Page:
February 25, 1852: Death of Thomas Moore
Read it as if you'd never heard it before:
The Minstrel-boy to the war is gone,
In the ranks of death you'll find him;
His father's sword he has girded on,
And his wild harp slung behind him. -
"Land of song!" said the warrior-bard,
"Though all the world betrays thee,
One sword, at least, thy rights shall guard,
One faithful harp shall praise thee!"
The Minstrel fell! But the foeman's chain
Could not bring his proud soul under;
The harp he loved ne'er spoke again,
For he tore its cords asunder;
And said "No chains shall sully thee,
Thou soul of love and bravery!
Thy songs were made for the brave and free,
They shall never sound in slavery!"
Thomas Moore (1779-1852), poet, satirist, composer and musician, probably wrote “The Minstrel Boy” to honor three close college friends who suffered for their part in the United Irishmen Uprising of 1798.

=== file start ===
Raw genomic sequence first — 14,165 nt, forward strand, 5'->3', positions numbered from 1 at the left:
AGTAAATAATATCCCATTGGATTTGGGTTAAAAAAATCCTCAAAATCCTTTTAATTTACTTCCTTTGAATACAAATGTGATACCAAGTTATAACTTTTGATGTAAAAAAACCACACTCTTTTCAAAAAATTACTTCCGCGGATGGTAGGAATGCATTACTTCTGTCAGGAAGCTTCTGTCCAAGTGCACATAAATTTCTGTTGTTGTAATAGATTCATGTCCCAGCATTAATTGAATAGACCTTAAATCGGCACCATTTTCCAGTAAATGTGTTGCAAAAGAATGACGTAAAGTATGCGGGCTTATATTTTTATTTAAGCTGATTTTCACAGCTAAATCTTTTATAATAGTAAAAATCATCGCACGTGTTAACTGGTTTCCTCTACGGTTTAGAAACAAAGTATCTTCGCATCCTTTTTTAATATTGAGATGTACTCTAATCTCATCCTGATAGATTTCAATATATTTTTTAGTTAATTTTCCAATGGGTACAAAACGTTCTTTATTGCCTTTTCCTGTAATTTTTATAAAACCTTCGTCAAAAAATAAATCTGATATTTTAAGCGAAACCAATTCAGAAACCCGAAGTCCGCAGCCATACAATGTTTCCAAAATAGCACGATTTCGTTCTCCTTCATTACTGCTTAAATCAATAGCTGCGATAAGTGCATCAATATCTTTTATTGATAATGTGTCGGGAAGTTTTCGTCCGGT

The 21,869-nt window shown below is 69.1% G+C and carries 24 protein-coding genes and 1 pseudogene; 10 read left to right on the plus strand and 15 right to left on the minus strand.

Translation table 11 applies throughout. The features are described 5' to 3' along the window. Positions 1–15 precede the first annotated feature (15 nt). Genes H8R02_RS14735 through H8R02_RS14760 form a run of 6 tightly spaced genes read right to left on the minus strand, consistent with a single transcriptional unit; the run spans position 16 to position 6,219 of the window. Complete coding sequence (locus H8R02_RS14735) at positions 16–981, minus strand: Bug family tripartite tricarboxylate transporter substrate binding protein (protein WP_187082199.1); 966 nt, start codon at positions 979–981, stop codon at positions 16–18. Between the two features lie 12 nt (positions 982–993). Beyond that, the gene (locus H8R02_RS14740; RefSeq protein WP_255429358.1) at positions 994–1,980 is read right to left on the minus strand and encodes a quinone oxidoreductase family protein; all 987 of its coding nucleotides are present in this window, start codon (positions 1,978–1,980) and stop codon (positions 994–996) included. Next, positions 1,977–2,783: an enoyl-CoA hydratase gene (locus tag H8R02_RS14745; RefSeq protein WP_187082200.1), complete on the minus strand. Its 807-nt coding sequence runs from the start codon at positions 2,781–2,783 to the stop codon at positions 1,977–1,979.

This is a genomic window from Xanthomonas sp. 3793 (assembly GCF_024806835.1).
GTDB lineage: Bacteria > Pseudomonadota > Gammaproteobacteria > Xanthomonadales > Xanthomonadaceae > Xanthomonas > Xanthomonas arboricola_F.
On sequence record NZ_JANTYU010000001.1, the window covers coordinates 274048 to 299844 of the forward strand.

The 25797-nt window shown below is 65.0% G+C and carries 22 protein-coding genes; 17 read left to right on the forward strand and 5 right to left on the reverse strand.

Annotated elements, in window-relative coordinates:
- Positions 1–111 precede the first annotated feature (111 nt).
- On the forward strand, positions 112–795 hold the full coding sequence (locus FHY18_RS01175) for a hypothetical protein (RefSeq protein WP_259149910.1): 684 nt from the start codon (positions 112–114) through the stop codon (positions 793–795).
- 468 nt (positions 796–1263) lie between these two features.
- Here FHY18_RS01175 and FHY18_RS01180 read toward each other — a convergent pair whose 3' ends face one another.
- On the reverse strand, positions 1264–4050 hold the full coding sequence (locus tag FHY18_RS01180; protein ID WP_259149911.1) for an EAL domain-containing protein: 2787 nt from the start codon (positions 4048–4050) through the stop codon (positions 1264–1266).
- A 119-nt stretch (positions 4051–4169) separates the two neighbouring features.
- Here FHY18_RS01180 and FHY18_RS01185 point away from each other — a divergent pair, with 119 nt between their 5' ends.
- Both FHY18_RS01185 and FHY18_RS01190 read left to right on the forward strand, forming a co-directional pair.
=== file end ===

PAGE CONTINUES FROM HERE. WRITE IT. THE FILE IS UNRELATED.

Byron's Tribute to Moore
In the nineteenth century Moore was as famous as Shelley and Byron, the latter of whom dedicated “To Thomas Moore” one of my favorite poetical toasts:
My boat is on the shore,
And my bark is on the sea;
But before I go, Tom Moore,
Here's a double health to thee!
Here's a sigh to those who love me,
And a smile to those who hate;
And, whatever sky's above me,
Here's a heart for every fate!
Though the ocean roar around me,
Yet it still shall bear me on;
Though a desert should surround me,
It hath springs that may be won.
Were 't the last drop in the well,
As I gasped upon the brink
Ere my fainting spirit fell,
'T is to thee that I would drink.
With that water, as this wine,
The libation I would pour
Should be, - Peace with thine and mine,
And a health to thee, Tom Moore.